Aside from that – really answer why you are doing this. Do you want to create content such that your company’s name becomes synonymous with the phrase “solving the copydata problem”? Then you need to understand what copydata is, why it’s a problem for your customers, why you can fix it, why they should care, and so on. If what you produce is generally solving a need, then it won’t appear as “shill”-y.
How can you create good content? Start with the five items above. Then, start reading. A lot. Make note of pithy expressions for tweets. Look for recurring themes for an ebook. Ask your tech support team for the most commonly asked questions and (wait for it…) write an FAQ ebook. Shoot a video of some developers talking about how they solved a particular coding issue. Get in the field and shoot video of some of the houses you’re selling – better yet, drive the neighborhood, show the schools, and the produce at the closest supermarket. Create a recurring series of “Ways I can convince my boss to ___”. This is content for one audience, but with multiple constituencies. Plus, a series has them coming back for more. Or, simply ask your audience what they want to see, read, listen to, and watch.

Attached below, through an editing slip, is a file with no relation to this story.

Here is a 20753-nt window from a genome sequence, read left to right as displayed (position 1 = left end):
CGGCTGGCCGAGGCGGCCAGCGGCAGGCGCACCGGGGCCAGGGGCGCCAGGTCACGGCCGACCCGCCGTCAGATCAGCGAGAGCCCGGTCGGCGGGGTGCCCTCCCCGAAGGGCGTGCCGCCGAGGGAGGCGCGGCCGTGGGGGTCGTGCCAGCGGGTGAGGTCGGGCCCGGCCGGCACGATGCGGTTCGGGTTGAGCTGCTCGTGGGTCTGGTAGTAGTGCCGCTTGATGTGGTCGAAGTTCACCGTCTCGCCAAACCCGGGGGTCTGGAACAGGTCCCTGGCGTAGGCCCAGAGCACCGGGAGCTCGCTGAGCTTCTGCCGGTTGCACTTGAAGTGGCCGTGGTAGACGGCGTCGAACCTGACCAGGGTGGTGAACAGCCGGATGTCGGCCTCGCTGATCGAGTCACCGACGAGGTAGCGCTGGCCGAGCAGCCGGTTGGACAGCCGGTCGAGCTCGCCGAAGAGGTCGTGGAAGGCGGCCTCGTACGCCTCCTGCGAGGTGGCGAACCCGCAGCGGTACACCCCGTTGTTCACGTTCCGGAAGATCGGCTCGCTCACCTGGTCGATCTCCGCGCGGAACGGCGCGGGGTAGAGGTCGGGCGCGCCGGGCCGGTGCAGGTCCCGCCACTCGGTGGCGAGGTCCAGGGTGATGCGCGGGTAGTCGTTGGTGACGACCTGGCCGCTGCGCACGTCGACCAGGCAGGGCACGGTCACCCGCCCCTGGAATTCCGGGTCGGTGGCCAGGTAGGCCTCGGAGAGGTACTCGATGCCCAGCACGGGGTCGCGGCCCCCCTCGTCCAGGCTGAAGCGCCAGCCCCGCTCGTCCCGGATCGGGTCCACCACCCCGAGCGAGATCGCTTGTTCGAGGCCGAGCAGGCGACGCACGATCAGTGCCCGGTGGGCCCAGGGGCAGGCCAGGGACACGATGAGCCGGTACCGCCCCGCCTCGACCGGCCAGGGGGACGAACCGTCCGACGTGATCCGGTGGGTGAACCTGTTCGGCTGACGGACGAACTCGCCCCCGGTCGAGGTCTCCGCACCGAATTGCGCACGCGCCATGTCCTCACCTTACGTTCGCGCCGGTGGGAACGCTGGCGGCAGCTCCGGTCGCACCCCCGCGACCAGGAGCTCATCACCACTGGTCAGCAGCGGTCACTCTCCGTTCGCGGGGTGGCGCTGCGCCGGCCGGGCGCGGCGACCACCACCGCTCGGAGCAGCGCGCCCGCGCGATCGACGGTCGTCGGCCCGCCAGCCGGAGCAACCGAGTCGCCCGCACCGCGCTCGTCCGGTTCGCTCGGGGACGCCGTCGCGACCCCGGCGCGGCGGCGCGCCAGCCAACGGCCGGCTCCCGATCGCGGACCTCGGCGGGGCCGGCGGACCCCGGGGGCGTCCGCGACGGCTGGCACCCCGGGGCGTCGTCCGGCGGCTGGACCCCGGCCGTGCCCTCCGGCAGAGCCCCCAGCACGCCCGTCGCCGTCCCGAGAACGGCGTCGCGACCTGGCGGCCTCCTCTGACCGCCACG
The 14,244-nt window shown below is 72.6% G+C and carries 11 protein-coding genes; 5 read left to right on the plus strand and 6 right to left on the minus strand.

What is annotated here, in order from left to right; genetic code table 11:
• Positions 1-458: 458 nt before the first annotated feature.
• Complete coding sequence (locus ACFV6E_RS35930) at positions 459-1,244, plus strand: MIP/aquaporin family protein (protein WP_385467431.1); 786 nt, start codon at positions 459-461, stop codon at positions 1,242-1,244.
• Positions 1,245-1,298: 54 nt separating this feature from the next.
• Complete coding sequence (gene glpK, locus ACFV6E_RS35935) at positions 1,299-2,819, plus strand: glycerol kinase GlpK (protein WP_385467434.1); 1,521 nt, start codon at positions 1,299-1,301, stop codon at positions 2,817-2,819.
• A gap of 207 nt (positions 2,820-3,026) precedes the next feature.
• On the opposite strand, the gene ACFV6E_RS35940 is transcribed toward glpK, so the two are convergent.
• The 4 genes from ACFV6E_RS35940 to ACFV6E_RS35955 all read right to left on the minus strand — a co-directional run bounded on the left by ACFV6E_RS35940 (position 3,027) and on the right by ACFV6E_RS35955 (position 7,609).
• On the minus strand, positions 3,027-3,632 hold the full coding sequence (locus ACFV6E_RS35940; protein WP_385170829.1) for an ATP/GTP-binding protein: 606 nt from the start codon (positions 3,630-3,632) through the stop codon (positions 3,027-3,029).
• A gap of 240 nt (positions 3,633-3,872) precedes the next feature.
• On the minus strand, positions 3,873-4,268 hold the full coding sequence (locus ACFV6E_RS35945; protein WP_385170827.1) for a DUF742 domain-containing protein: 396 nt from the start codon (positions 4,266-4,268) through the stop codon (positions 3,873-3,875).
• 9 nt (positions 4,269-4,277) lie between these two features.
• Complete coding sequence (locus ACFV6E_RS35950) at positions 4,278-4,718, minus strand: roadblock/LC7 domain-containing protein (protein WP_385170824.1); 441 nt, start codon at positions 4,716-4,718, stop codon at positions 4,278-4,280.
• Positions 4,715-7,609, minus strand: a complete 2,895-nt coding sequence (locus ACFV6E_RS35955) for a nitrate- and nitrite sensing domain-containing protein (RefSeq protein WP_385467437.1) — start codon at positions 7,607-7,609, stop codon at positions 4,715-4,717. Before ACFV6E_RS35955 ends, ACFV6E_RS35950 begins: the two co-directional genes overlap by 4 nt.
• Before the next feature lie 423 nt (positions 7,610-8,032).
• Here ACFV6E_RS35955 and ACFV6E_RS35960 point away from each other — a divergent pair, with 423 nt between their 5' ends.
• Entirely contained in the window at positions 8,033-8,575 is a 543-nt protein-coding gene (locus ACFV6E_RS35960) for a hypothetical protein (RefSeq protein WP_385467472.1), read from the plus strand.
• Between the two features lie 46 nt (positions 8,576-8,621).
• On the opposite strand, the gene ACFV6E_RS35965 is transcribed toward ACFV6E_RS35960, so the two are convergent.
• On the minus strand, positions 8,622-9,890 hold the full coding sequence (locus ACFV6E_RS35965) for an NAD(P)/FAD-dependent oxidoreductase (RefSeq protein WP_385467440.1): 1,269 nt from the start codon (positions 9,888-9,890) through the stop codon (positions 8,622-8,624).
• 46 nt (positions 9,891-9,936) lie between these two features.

All of this is not guaranteed to get you out of your rut. It should, though, get you to start thinking differently. And that might be all you need to break through with a few new ideas.
What about you? How do you get through the logjam?